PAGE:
Issue 14.1 – Poetry

Issue 14 - Poetry

Once I loved with my eyes closed.
I reached out, asked the goddesses and foremothers
for strength. Open my chest, I said, and birth me a girl
whose body bleeds with the power
of every woman who walked before her, who knew
the possibility of an exposed heartbeat.

 And they did. I placed my own heart
into the crib, kissed you, closed
the door behind me. My body made babies because my mother
and the ones before her all said, We bring girls
to life not to sustain this world, but to enrich it.
What power
in your generation, child. Oh, to know
the gift of healing passed to you in the body’s knowledge.

One day, you too will ask to break your heart
in favor of the blessing of close-
mouth kisses on your cheek. Not every woman wants to be a mother—
not every goddess produces excellence in the form of a girl.
And yet, your soul has an ancient power

instilled in you at birth. I felt your power
in my blood the moment I knew
you would come. I danced to your heartbeat,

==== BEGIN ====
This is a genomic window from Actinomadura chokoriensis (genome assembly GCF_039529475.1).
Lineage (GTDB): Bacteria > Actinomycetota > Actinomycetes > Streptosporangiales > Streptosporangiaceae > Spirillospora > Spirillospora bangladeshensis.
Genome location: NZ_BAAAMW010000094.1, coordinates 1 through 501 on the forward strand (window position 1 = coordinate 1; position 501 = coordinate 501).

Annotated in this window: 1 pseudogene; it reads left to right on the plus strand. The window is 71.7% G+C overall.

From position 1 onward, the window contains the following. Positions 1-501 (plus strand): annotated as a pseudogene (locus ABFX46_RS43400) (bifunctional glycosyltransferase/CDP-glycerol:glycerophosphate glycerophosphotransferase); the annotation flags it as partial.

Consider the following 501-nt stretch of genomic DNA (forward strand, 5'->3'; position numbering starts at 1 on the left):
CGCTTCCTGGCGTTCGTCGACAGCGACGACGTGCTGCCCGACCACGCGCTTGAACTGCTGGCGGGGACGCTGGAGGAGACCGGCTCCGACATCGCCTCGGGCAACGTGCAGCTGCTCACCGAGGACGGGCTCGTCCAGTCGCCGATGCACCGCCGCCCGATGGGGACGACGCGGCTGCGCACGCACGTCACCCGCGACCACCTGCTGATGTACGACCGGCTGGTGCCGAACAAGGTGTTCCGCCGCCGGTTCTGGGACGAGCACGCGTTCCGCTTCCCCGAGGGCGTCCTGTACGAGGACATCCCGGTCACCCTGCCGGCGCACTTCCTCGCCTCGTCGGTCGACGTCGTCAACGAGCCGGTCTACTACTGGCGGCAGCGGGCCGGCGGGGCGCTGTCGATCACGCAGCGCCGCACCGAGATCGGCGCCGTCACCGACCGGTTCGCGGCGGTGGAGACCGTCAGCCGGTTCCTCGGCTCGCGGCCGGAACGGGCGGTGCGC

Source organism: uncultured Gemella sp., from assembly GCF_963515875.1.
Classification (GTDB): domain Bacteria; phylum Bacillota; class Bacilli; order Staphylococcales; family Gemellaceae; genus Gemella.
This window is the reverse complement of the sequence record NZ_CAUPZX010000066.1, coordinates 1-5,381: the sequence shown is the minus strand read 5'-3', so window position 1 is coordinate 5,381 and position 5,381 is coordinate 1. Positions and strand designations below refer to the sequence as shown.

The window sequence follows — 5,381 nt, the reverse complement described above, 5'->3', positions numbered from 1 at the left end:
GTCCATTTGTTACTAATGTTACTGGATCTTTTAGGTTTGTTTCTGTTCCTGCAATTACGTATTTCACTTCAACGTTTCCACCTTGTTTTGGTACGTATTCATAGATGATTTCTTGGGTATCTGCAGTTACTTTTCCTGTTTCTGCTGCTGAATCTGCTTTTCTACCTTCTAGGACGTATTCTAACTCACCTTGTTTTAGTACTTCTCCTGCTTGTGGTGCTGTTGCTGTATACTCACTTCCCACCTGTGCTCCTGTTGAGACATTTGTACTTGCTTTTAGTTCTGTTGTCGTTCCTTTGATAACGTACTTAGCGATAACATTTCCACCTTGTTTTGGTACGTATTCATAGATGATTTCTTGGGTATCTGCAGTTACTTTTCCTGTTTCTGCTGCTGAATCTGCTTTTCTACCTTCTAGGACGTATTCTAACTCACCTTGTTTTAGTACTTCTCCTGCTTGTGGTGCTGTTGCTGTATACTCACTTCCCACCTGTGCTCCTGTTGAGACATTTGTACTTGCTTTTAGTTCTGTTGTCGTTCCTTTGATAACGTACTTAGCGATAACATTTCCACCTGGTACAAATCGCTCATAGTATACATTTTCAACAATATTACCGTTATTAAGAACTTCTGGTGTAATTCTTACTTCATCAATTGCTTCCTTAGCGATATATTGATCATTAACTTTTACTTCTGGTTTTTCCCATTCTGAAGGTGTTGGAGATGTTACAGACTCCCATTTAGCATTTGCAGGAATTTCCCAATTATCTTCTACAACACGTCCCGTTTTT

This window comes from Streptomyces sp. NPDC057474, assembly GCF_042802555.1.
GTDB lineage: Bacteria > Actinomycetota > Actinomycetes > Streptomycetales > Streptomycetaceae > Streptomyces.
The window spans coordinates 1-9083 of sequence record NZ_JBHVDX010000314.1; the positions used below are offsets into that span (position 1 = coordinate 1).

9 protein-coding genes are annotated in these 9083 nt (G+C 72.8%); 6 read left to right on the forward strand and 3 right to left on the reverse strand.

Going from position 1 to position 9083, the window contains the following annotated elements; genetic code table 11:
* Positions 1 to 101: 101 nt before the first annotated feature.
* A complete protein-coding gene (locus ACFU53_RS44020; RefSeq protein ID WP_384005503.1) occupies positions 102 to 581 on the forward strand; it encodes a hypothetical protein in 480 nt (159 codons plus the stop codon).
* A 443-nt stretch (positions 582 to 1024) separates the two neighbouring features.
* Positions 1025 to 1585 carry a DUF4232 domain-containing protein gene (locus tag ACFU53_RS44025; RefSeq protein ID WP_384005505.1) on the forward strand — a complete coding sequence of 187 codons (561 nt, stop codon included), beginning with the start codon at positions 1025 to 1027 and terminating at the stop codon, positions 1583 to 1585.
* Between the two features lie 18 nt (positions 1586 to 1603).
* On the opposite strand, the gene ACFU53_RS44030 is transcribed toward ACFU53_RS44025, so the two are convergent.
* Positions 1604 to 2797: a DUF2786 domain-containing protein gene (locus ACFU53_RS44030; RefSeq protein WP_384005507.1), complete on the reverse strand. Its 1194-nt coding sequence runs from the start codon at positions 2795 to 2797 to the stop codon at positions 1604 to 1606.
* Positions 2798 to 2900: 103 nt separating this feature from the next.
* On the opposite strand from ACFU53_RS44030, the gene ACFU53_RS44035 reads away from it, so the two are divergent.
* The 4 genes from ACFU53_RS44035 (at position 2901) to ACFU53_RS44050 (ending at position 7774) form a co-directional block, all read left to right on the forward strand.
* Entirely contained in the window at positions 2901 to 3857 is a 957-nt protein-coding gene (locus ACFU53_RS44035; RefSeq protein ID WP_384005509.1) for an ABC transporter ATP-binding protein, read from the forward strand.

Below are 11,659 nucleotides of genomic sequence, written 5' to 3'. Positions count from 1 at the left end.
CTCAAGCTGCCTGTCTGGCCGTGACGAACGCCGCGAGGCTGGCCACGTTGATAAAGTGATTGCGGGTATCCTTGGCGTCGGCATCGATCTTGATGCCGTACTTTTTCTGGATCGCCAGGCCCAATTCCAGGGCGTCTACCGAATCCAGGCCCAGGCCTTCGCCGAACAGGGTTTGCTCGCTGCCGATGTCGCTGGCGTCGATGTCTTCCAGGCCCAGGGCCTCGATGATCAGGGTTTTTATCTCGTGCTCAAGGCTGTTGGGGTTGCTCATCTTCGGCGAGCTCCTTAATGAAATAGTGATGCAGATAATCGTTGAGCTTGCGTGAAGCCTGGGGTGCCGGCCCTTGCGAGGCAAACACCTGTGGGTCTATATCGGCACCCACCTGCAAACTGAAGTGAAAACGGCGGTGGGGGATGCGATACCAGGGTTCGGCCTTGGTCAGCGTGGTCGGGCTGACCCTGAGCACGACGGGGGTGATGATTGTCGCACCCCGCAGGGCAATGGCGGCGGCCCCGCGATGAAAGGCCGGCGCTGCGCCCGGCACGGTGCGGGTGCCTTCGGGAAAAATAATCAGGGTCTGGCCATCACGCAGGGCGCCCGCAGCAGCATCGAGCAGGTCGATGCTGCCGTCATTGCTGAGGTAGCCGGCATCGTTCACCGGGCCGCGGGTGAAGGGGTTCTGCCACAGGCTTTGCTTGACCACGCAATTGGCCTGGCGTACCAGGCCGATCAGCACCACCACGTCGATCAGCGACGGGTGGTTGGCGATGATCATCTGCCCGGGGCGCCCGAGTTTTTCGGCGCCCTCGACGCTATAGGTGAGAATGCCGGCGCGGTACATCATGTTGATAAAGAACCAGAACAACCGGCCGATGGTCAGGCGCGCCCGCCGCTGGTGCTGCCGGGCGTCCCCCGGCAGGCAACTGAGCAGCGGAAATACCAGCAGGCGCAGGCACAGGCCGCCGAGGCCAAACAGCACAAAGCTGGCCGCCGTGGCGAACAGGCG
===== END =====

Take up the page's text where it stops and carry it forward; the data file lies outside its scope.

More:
poured out wine in your honor, closed
my hands in prayer around your promised body. As your mother,
I braided the universe in your hair, baby girl.

You’re the reason I believe in invincible Black girls,
why it’ll take more than bullets to extinguish your power,
why your voice weakens hurricanes. They should know
better than to question the footsteps of your heart.
You are not free until we all walk free, closing
the doors on impossible. You are a miracle. The original mothers

called for you purposefully. If you become a mother,
pray to them and light candles and sing for a little girl
whose reverence is as obvious as yours, who conjures powerful
revolutions between her hips and on the tip of her tongue. Know
brilliant is not a compliment, but a fact. Your heart
is the center of the altar of your body. You are magic, dressed in royal clothes.

As your mother, I formed you out of a power I could only turn
into a Black girl. I closed my eyes, stopped my heart, and knew:
My baby will change the world.


20171208_160537Monica Prince, born and raised in Lakewood, CO, received her M.F.A. in Creative Writing with a focus in poetry from Georgia College & State University. Her work has been featured in MadCap Review, TRACK//FOUR, Texas’s Best Emerging Poets, and elsewhere. She is the managing editor for the Santa Fe Writers ProjectQuarterly and author of the chapbook Letters from the Other Woman (Grey Book Press, 2018). Prince writes, performs, and teaches at Susquehanna University in Pennsylvania, where she serves as the 2017-2019 Creative Writing Fellow in Poetry. Keep up with her on Twitter: @poetic_moni or at her website.

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